Oshi

I would love to tell you that only a few years ago I was living in a one bedroom apartment, that I was struggling to support my family, and that I was living from day to day — but, that now I have the winning formula, a magical one, and I can show you how you can earn $10 million a year. But I can’t! Mainly because I think that this is the type of bullshit presented every day on the internet from so called “gurus”. These statements are dangerous. They will only make you feel worse, and they will set you up to fail. If this is what you are after, this article is not for you. I won’t be offended if you log out now — no bulletproof formula to offer, just some hard work and common sense.

I never lived in a one bedroom apartment. In fact, the day I got to Australia, I decided to save as hard as I could in order to buy a house (mainly because I realised, that it would only be a matter of time before, like in most countries, it became just a dream, and that renting would become the new reality.

After we bought our first house in a western suburb of Melbourne, we knew that the simple formula to pay off our mortgage in 8 years instead of 30, is simple maths and hard work. We had a few jobs at once, worked crazy hours, and at all times, one of our wages always went fully into our mortgage, including any bonuses. Oh, and we lived within our means!

I knew that if the bank saw the commitment and discipline we demonstrated, on top of the equity we had in the house that it would be a great start for when I was ready to start my own business.

I did struggle with the business at times. I had shareholders — they had demands, I had brand restrictions… But that wasn’t the real struggle — that was just the reality I had to deal with; and, I loved the challenge.

These are just some of the issues that really consumed me, but then made me who I am today:

  1. Finding affordable resources: in order to create a successful venture, you need extra resources. I was working on a tiny budget, but it made me a hell of a hustler!
  2. Balance — it took me years to try and find it, but I always felt like a failure not achieving it. Guess what! It doesn’t even exist.
  3. Sleep — I always thought of the business and things to do. I have always kept a little note book near my bed since someone told me to write my thoughts down, but then after any great ideas, I was excited about getting up in the morning and executing them, literally never shutting down.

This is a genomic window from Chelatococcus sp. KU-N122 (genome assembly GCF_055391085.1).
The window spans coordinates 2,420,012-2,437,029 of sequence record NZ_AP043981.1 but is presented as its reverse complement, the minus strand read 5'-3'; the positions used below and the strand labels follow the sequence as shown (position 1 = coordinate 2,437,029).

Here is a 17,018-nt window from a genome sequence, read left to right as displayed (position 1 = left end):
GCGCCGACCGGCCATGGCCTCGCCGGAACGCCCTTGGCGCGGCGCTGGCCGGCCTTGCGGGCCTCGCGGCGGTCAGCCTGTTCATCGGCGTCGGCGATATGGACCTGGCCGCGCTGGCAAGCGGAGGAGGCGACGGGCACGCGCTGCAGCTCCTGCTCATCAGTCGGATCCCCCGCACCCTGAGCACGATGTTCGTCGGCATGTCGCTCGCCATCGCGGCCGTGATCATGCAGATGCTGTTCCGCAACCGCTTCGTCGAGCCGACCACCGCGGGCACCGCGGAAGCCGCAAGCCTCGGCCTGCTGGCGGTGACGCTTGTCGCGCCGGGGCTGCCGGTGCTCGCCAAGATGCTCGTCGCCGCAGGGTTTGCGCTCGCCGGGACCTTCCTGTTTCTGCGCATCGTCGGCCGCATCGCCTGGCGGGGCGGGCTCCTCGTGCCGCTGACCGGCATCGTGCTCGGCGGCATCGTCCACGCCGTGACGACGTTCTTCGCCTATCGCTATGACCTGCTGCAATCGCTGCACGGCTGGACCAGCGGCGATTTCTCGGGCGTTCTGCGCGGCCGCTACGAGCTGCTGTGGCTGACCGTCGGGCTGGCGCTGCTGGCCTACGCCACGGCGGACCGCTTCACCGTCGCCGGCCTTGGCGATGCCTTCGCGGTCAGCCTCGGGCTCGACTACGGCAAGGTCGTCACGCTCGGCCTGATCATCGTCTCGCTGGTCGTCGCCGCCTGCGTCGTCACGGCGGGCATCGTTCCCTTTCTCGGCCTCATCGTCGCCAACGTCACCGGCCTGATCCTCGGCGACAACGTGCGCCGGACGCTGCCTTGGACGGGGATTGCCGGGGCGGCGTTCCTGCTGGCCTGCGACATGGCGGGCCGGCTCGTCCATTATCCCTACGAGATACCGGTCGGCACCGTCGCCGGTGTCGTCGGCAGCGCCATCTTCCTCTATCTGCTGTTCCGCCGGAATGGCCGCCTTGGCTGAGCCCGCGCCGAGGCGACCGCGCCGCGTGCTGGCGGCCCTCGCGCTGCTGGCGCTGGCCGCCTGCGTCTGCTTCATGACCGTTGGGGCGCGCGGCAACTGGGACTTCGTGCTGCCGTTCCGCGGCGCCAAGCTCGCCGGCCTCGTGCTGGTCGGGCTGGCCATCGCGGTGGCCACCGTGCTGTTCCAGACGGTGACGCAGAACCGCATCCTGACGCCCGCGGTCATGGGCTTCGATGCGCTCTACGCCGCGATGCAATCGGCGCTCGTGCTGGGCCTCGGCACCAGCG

4. Office politics — not my strong suit. Toxic environments, especially in business, drain me and my creativity. It is hard to find the right balance of personalities, but never stop trying because sometimes when you get it right, it can be magical.
  5. Delegating — I was never in-between. In the beginning, I was a terrible delegator because I wanted to do it all. That way, I would only have myself to blame if the job wasn’t done properly. And when I got told off so many times by my partner, I decided to delegate and had too much faith at times, with not so much accountability from staff. You really need to find the right person for the right job.
  6. Reinventing — having brand restrictions means I couldn’t diversify as much as I wanted. That really frustrated me and at times killed my creativity. You really need to be working with products or services that you are passionate about, otherwise you will feel stifled and may come across as insincere.

The issues I faced in my business are really what brought me to this venture and encouraged me to start Business Consult Group.

Some businesses I worked with after I left my first venture, showed me that the same struggles continue to haunt business owners that have been running their own companies for over 25 years. Same pain, same sleepless nights, and same concerns. And to be honest, you can write a million procedures, buy great funnels, and still find that these struggles need to be dealt with on a much more human level. Trust me, there is no manual for that.

Businesses who struggle need to go back to basics. Go back to listening, back to liaising with staff, back to feeding their confidence and continue enriching their business even when they think they have reached their goals, because the second you let go and take your hand off the pulse, it will all fall apart.

Oshi

Oshi